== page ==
Bidirectional home chargers

Discussion in 'Batteries, Charging, Alternative Energy' started by Mjhirsch78, Jan 13, 2020.

  1. Mjhirsch78

    Mjhirsch78 Member

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    With the Quasar charger at CES pushing the idea of chargers at home that can turn the Rivian into a battery for the few times a year we lose power, what hurdles do we have to this becoming a reality? For those of you with a broader knowledge of all the options and hurdles, what are we up against to make this a reality? Even my wife who generally tunes me out when I go into another “EVs are amazing” rant was excited about that idea.

    P.S. If this has been covered in these forums, forgive me and direct me to that conversation. Thanks!
     
  2. CappyJax

    CappyJax Well-Known Member

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    Just hope the power doesn't go out right after you get home from a long trip.

    I wanted to build a light weight tiny home that used the Rivian as the battery source, but that would require Rivian to have some sort of high output feature. I believe the 120V plugs will be a mere 500 watts, and I think 3,600 watts would be the absolute minimum you would need for a small tiny house. For a large home, you would probably need a 12,000 watt plug.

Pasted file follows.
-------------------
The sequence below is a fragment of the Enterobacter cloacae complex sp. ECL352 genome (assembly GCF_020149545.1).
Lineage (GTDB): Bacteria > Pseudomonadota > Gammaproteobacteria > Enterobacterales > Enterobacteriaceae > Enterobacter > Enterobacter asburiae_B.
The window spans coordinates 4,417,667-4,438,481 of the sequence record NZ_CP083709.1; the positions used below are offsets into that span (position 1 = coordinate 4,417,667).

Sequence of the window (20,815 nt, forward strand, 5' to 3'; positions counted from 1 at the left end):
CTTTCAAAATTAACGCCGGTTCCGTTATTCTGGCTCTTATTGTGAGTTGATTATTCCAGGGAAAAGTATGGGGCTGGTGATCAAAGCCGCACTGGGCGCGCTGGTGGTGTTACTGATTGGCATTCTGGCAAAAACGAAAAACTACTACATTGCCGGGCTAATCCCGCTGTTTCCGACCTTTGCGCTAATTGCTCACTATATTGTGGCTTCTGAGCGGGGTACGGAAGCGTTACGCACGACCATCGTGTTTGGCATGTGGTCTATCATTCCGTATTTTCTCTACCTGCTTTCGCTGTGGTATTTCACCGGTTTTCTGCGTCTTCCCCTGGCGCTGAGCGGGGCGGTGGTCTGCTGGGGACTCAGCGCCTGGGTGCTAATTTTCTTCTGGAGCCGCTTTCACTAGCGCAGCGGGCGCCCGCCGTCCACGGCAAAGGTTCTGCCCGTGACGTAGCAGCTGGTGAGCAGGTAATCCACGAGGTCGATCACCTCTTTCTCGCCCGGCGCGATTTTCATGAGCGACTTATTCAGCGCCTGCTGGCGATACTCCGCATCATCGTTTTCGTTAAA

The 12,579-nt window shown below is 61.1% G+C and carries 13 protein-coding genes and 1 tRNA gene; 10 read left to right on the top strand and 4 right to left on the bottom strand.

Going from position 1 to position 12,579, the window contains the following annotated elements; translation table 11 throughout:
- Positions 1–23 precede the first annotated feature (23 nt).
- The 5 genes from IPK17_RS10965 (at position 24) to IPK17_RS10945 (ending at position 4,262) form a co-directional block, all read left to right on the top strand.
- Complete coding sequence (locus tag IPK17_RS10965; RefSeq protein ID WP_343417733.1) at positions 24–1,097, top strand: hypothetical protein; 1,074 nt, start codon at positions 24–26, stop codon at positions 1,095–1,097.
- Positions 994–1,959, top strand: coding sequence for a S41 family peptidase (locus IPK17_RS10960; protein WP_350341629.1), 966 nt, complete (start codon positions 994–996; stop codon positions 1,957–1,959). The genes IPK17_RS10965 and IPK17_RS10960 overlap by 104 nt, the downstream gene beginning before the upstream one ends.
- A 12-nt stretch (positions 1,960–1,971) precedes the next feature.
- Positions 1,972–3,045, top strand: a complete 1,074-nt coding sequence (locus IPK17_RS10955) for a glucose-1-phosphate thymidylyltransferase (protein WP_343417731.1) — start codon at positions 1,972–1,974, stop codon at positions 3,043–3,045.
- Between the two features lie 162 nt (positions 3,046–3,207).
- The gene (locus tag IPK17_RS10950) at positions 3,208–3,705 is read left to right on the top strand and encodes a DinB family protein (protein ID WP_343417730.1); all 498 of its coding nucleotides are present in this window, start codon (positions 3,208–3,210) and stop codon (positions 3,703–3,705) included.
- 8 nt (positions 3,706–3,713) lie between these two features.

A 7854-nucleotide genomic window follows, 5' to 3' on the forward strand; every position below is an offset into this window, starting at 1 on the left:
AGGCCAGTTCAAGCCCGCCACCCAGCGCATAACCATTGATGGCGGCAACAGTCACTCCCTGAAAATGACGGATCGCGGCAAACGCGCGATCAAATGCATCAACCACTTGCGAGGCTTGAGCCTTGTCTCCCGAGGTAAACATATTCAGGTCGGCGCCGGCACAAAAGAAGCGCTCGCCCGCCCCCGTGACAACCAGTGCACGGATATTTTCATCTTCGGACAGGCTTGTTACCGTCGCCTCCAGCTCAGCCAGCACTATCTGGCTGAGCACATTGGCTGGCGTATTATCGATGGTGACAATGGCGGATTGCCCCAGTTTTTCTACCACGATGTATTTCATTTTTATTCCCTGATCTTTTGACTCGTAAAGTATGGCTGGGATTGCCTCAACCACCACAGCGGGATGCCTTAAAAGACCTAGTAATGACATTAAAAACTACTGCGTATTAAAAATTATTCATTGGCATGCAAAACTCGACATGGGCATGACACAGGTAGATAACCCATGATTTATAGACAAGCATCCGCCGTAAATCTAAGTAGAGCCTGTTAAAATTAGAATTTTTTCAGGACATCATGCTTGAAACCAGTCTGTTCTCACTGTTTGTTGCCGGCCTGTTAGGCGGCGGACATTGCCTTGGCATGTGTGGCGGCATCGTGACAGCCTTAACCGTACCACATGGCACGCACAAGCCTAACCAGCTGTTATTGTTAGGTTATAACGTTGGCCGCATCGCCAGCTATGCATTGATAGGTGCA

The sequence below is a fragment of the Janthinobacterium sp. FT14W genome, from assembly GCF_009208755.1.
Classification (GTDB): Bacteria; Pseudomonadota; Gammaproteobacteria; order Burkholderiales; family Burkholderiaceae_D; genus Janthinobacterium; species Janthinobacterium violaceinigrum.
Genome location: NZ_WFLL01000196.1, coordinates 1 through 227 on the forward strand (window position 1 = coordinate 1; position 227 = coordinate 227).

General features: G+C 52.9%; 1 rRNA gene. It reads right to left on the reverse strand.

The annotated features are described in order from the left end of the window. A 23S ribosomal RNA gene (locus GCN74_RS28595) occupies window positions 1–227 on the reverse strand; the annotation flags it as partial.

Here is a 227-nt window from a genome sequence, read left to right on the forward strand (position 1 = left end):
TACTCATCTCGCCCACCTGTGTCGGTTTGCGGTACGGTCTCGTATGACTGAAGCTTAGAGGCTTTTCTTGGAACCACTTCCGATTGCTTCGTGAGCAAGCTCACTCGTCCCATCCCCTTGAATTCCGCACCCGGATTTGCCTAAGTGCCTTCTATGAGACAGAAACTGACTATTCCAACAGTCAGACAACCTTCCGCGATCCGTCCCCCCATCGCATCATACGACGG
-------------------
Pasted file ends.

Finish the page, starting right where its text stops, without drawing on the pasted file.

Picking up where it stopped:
A better way would be to make the DC voltage of the battery available and have the inverter in the house.
     
  3. ajdelange

    ajdelange Well-Known Member

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    This has been discussed if not "covered" in various fora but there are so many I wouldn't know where to direct you.

    A major hurdle right now is that the NEC requires EVSE installed in the US to have circuitry that prevents backfeed of energy from the EVSE to the circuit feeding it. This is, of course, in direct opposition to the intent of the Quasar concept. I believe that prior to NEC doing this there would have to be development of standards that insure interconnectability between vehicle, EVSE, house wiring and grid. This latter might be a major one as the utilities aren't much interested in having homeowners feeding them power. It's electrically quite doable (inverter in the EVSE) and is, I believe, being done experimentally in Asia and Europe.

    Then you would have to convince the market place that it wants this technology. I want my house electrical system to keep my BEVs charged - not discharge them. Seems to me that Power Walls and similar setups are better solutions for load shifting. micro grids etc. but that's just my opinion.
     
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